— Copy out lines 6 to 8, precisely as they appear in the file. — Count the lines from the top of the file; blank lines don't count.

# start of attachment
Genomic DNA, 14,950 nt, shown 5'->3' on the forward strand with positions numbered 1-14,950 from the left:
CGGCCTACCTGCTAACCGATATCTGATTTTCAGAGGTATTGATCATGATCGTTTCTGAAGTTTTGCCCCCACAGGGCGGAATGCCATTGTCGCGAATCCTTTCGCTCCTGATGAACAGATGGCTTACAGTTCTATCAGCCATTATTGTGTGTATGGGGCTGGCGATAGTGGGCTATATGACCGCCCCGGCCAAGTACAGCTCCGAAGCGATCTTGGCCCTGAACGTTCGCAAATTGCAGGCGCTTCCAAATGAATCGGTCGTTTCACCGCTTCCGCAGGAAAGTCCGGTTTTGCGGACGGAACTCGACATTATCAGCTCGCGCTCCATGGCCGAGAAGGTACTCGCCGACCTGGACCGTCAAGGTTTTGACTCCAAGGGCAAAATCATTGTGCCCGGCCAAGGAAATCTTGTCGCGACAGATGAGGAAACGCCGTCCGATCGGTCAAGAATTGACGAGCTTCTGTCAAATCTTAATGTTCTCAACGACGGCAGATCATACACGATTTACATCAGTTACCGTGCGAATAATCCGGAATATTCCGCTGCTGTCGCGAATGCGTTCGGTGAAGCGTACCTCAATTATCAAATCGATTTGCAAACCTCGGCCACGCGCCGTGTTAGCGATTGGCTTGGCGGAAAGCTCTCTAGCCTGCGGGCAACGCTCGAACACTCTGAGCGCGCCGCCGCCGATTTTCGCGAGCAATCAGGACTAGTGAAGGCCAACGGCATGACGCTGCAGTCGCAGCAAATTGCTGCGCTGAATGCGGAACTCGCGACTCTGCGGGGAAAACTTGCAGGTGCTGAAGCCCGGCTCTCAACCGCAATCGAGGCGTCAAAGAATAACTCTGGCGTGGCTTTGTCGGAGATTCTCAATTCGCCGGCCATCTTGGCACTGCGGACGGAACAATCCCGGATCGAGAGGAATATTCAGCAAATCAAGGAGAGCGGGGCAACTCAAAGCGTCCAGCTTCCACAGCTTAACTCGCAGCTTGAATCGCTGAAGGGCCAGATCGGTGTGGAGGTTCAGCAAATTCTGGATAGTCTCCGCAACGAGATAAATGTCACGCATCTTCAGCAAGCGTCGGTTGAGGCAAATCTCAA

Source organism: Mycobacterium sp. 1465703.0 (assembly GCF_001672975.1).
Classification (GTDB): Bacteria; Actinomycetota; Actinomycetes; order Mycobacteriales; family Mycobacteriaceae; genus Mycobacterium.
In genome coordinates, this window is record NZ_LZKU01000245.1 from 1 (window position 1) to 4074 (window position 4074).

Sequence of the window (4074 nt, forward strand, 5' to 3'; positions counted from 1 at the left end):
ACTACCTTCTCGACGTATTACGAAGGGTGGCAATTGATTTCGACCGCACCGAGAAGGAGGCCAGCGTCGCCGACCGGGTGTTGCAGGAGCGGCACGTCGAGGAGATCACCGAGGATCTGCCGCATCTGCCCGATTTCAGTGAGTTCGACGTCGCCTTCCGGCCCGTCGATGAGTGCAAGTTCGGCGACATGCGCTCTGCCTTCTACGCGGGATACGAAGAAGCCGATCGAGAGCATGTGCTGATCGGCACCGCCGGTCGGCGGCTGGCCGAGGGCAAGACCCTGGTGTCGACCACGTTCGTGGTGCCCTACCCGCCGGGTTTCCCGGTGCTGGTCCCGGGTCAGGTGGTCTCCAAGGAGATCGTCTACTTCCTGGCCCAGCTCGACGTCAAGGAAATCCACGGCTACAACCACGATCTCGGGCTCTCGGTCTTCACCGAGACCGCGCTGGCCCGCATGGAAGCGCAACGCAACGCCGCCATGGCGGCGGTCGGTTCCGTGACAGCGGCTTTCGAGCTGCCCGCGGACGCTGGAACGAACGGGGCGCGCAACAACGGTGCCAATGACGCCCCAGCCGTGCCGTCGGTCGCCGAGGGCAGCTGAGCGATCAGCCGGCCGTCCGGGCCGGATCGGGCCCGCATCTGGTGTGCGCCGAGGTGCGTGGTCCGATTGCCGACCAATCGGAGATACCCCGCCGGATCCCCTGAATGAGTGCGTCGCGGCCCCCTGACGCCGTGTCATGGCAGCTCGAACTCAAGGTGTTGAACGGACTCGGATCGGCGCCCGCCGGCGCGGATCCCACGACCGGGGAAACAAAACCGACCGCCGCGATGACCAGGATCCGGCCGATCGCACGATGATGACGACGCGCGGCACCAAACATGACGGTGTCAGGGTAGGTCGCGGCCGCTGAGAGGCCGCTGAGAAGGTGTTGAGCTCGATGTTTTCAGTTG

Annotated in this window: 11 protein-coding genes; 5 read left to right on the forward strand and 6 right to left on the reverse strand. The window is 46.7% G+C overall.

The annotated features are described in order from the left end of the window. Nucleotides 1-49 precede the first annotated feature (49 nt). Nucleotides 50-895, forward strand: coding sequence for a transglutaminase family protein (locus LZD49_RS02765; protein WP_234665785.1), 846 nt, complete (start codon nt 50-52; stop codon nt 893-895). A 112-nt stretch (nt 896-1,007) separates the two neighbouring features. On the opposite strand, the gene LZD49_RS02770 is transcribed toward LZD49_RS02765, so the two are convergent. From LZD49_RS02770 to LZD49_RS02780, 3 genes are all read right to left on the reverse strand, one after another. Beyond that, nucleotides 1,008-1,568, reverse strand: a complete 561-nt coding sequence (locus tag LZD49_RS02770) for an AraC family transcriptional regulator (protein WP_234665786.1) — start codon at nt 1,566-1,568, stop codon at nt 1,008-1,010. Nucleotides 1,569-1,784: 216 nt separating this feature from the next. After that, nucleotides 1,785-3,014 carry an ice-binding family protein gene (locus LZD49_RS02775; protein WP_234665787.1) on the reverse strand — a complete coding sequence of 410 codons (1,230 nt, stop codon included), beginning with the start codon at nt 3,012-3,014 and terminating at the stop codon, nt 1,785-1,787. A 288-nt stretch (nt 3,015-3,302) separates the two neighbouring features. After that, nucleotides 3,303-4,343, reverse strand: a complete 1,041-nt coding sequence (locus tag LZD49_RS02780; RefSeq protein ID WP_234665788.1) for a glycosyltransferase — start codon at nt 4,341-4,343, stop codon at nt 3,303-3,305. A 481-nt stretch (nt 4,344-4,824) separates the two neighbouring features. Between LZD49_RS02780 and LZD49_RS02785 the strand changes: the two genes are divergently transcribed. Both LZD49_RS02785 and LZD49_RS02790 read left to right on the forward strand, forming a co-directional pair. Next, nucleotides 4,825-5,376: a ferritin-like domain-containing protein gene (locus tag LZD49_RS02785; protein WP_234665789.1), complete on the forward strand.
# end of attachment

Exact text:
Sequence of the window (4074 nt, forward strand, 5' to 3'; positions counted from 1 at the left end):
ACTACCTTCTCGACGTATTACGAAGGGTGGCAATTGATTTCGACCGCACCGAGAAGGAGGCCAGCGTCGCCGACCGGGTGTTGCAGGAGCGGCACGTCGAGGAGATCACCGAGGATCTGCCGCATCTGCCCGATTTCAGTGAGTTCGACGTCGCCTTCCGGCCCGTCGATGAGTGCAAGTTCGGCGACATGCGCTCTGCCTTCTACGCGGGATACGAAGAAGCCGATCGAGAGCATGTGCTGATCGGCACCGCCGGTCGGCGGCTGGCCGAGGGCAAGACCCTGGTGTCGACCACGTTCGTGGTGCCCTACCCGCCGGGTTTCCCGGTGCTGGTCCCGGGTCAGGTGGTCTCCAAGGAGATCGTCTACTTCCTGGCCCAGCTCGACGTCAAGGAAATCCACGGCTACAACCACGATCTCGGGCTCTCGGTCTTCACCGAGACCGCGCTGGCCCGCATGGAAGCGCAACGCAACGCCGCCATGGCGGCGGTCGGTTCCGTGACAGCGGCTTTCGAGCTGCCCGCGGACGCTGGAACGAACGGGGCGCGCAACAACGGTGCCAATGACGCCCCAGCCGTGCCGTCGGTCGCCGAGGGCAGCTGAGCGATCAGCCGGCCGTCCGGGCCGGATCGGGCCCGCATCTGGTGTGCGCCGAGGTGCGTGGTCCGATTGCCGACCAATCGGAGATACCCCGCCGGATCCCCTGAATGAGTGCGTCGCGGCCCCCTGACGCCGTGTCATGGCAGCTCGAACTCAAGGTGTTGAACGGACTCGGATCGGCGCCCGCCGGCGCGGATCCCACGACCGGGGAAACAAAACCGACCGCCGCGATGACCAGGATCCGGCCGATCGCACGATGATGACGACGCGCGGCACCAAACATGACGGTGTCAGGGTAGGTCGCGGCCGCTGAGAGGCCGCTGAGAAGGTGTTGAGCTCGATGTTTTCAGTTG

Annotated in this window: 11 protein-coding genes; 5 read left to right on the forward strand and 6 right to left on the reverse strand. The window is 46.7% G+C overall.